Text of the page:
Differences between incarcerated and non-incarcerated patients who die in community hospitals highlight the need for palliative care services for seriously ill prisoners in correctional facilities and in community hospitals: A cross-sectional study

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Abstract

Background:

Incarcerated populations worldwide are aging dramatically; in the United States, prisoner mortality rates have reached an all-time high. Little is known about the incarcerated patients who die in community hospitals.

Aim:

Compare incarcerated and non-incarcerated hospital decedents in California.

Design:

Cross-sectional study.

Setting/participants:

All state hospital decedents (N = 370,831) from 2009 to 2013, decedent age over time examined with additional data (2001–2013).

Results:

Overall, 745 incarcerated and 370,086 non-incarcerated individuals died in California hospitals. Incarcerated decedents were more often male (93% vs 51%), Black (19% vs 8%) Latino (27% vs 19%), younger (55 vs 73 years), had shorter hospitalizations (13 vs 16 days), and fewer had an advance care plan (23% vs 36%, p < 0.05). Incarcerated decedents had higher rates of cancer, liver disease, HIV/AIDs, and mental health disorders. Cause of death was disproportionately missing for incarcerated decedents. The average age of incarcerated decedents rose between 2001 and 2013, while it remained stable for others.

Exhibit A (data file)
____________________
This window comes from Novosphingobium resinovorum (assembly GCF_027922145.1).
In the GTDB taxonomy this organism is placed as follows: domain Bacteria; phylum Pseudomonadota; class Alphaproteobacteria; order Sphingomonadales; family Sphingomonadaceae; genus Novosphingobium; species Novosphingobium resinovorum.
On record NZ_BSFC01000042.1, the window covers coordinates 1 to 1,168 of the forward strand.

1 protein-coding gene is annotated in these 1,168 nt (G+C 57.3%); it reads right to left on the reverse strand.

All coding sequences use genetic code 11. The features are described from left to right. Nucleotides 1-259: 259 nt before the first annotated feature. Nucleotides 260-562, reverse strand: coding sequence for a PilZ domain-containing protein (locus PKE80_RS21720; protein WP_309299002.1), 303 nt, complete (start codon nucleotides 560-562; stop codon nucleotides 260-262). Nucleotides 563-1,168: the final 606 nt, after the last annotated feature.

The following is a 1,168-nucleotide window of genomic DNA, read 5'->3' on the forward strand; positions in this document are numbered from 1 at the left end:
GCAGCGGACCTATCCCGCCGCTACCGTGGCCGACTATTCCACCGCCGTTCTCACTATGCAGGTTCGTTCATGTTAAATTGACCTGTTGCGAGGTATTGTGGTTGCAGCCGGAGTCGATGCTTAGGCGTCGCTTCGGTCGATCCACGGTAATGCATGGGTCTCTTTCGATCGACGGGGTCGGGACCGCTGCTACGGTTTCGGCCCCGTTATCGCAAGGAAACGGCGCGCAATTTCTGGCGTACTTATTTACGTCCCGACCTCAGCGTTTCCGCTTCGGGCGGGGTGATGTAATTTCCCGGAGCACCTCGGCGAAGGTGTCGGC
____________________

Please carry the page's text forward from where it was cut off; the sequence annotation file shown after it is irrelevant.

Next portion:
Conclusion:

Palliative care services in correctional facilities should accommodate the needs of relatively young patients and those with mental illness. Given the simultaneous growth in the older prisoner population with the rising age of incarcerated hospital decedents, community hospital clinicians should be prepared to care for seriously ill, incarcerated patients. Significant epidemiologic differences between incarcerated and non-incarcerated decedents in this study suggest the importance of examining the differential palliative care needs of incarcerated patients in all communities.

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